But don’t they say that absence of evidence is not evidence of absence? Just because one team couldn’t reject the H0 doesn’t mean that their results are devoid of interest.

My point exactly! Source: muddylemon

For one thing, publishing unsignificant results would be like taking into account antimatter in addition to matter (i.e., significant results). They represent as revelant an information. Choosing to communicating them, instead of concealing them, would help increase transparency in science.

Secondly, researchers interested in replicating the experiment could focus on improving the methods rather than on inventing a whole procedure from scratch. This would mean saved time, saved money, collaboration opportunities and possibly less frustrating research.

Finally, and perhaps most importantly, information on “failed” experiments could help prevent un-needed research from happening. Steven Reysen, from the Journal of Articles in Support of the Null Hypothesis, explains it better than I do:

The file-drawer problem is that psychologists, and scientists in general, will not report research that does not meet traditional levels of significance. If a study has null results psychologists will often abandon the research to move on to other ideas and not report the findings. The result is that the journals are filled with studies that reached significance. For example, there may have been 20 null studies conducted on a topic but one significant study reported in the literature. If I then try to research the same topic I may be wasting time and money on that idea.

Clearly, I am in favor of the scientific community paying more attention to the H0/null hypothesis than it does at the moment, and not only because this could potentially give me a better shot at publishing my work.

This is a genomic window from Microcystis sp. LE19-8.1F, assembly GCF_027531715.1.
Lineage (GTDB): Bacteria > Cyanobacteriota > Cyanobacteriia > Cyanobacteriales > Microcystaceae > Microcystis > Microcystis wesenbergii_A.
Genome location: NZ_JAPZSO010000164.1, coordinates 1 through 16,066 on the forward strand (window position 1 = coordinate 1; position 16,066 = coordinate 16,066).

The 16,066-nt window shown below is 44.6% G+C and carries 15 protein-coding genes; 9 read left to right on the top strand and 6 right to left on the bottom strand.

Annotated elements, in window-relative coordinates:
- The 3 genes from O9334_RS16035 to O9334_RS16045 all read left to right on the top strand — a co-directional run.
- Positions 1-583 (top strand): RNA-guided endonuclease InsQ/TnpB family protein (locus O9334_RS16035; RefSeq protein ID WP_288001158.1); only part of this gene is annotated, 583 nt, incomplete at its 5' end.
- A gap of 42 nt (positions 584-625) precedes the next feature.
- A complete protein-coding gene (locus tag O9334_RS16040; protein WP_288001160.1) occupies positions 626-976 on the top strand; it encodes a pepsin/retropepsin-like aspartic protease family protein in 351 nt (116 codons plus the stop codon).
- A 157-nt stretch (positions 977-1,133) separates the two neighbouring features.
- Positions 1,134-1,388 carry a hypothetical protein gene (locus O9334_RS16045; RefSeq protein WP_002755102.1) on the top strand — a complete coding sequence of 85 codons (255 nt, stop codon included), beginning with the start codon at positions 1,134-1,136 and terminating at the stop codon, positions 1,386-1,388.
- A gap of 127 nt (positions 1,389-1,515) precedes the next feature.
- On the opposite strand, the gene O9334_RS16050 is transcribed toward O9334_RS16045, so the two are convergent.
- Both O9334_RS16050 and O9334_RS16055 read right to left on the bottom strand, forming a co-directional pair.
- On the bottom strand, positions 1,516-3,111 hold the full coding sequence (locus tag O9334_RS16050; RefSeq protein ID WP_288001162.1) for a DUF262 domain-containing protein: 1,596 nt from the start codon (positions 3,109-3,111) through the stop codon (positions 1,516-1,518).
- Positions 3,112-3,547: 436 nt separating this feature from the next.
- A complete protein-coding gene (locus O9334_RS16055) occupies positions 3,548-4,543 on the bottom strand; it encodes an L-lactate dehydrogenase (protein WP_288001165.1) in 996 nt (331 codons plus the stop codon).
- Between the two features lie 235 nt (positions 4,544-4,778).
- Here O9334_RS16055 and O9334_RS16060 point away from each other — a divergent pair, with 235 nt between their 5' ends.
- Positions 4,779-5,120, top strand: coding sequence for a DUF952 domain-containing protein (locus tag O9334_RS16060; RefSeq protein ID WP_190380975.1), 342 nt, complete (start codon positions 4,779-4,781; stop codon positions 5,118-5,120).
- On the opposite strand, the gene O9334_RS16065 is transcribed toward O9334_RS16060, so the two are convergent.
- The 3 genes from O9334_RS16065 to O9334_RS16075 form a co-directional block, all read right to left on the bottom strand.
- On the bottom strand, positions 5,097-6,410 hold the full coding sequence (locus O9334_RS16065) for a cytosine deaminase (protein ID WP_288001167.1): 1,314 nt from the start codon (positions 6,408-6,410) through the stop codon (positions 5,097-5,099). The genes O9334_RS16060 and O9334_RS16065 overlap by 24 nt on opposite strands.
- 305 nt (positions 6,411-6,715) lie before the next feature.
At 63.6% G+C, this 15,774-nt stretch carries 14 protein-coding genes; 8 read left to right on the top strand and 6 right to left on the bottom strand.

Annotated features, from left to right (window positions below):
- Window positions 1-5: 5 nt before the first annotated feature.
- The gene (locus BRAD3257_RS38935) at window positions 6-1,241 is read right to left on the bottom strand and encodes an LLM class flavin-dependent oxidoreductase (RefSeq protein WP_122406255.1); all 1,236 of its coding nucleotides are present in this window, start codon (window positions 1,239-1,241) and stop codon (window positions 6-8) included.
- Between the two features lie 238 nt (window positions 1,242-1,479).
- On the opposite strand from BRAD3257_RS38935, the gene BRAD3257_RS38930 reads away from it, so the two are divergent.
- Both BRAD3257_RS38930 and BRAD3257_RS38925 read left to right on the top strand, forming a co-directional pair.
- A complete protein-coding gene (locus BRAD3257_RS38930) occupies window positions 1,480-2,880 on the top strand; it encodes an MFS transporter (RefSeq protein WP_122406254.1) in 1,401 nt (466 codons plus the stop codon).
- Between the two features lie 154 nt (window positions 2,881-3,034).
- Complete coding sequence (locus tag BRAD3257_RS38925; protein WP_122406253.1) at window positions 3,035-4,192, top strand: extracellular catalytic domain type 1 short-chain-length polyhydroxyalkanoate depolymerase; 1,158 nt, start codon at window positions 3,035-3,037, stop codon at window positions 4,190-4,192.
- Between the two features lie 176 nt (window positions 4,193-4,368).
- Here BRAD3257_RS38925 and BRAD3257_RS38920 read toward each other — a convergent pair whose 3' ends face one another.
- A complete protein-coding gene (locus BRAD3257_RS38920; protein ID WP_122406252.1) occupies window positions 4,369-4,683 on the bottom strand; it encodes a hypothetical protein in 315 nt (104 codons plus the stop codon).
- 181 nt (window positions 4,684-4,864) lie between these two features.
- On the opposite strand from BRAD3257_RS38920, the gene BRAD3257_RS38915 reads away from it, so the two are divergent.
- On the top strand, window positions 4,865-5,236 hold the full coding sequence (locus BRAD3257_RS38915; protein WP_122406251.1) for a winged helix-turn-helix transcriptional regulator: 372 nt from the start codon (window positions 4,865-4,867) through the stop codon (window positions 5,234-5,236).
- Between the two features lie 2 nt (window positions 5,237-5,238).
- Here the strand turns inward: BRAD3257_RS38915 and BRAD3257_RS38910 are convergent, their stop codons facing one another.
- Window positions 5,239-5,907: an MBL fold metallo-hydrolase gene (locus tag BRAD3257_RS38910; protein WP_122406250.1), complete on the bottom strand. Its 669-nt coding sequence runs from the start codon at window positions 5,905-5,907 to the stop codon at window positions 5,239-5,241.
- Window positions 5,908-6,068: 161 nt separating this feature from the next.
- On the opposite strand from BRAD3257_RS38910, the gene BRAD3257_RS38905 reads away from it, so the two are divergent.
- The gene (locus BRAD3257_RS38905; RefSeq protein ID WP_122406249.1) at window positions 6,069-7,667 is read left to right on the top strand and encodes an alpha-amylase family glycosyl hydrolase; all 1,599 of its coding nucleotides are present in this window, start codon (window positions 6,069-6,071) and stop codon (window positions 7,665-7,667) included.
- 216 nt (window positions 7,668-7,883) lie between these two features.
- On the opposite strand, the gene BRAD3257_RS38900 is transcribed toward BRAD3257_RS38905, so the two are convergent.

What do you think? Publishing articles without significant results: yay or nay?

Cognition in the wild, brought to you by the Rufous Hummingbird

Today’s date is 03/14 (that is, in the foolish countries that put the month number first), so it has become ‘Pi day‘. Few realise that it’s also Albert Einstein‘s birth date… and mine!

To celebrate, I’ve decided to write about my preferred animal behaviour topic (thus far): the study of cognition in the wild!

( ̄¬ ̄) Close enough

( ̄¬ ̄) Close enough

Why is it relevant? Because to understand the evolution of cognition in vertebrates, we need to examine animals’ abilities under natural conditions, where they face having to find food and mates, all the while evading all sorts of dangers. That way we can hope to identify some of the factors affecting the selection pressures at work. It is true that for some species, especially “smaller” ones, the line between the laboratory and the natural environment can get very blurry, if not inexistent. For “bigger” ones, though (like birds, mammals, and reptiles), the border is quite real. And those are the animals I’m interested in (again, thus far).

With doing something as messy as studying invisible processes in a rather uncontrollable environment comes great responsibility an assortiment of challenges. Let me list some of them as mentioned by Healy and Hurley (2013) in their review on ‘What hummingbirds can tell us about cognition in the wild’:

  • The participants may use different cues than in the lab, or use them differently, during tests;
  • Their ‘answers’ may not reflect the psychological dimension you’re trying to measure (an issue shared with all kinds of tests, I’m afraid);
  • How to make sure they’re motivated to actually participate?
  • What task to use?!?!! Meaning: what dimension are we going to choose to extrapolate their cognitive abilities??

Quite alarming, isn’t it? Well, it can be less so if you’re thoroughly prepared.

First, you need to find a “logistically amenable to testing” species which, in Healy and Hurley’s case, were rufous hummingbirds Selasphorus rufus. They focused on the males because those guys are territorial, so they fight off conspecifics from their patch, and feed frequently enough that nice amounts of data can be collected each day.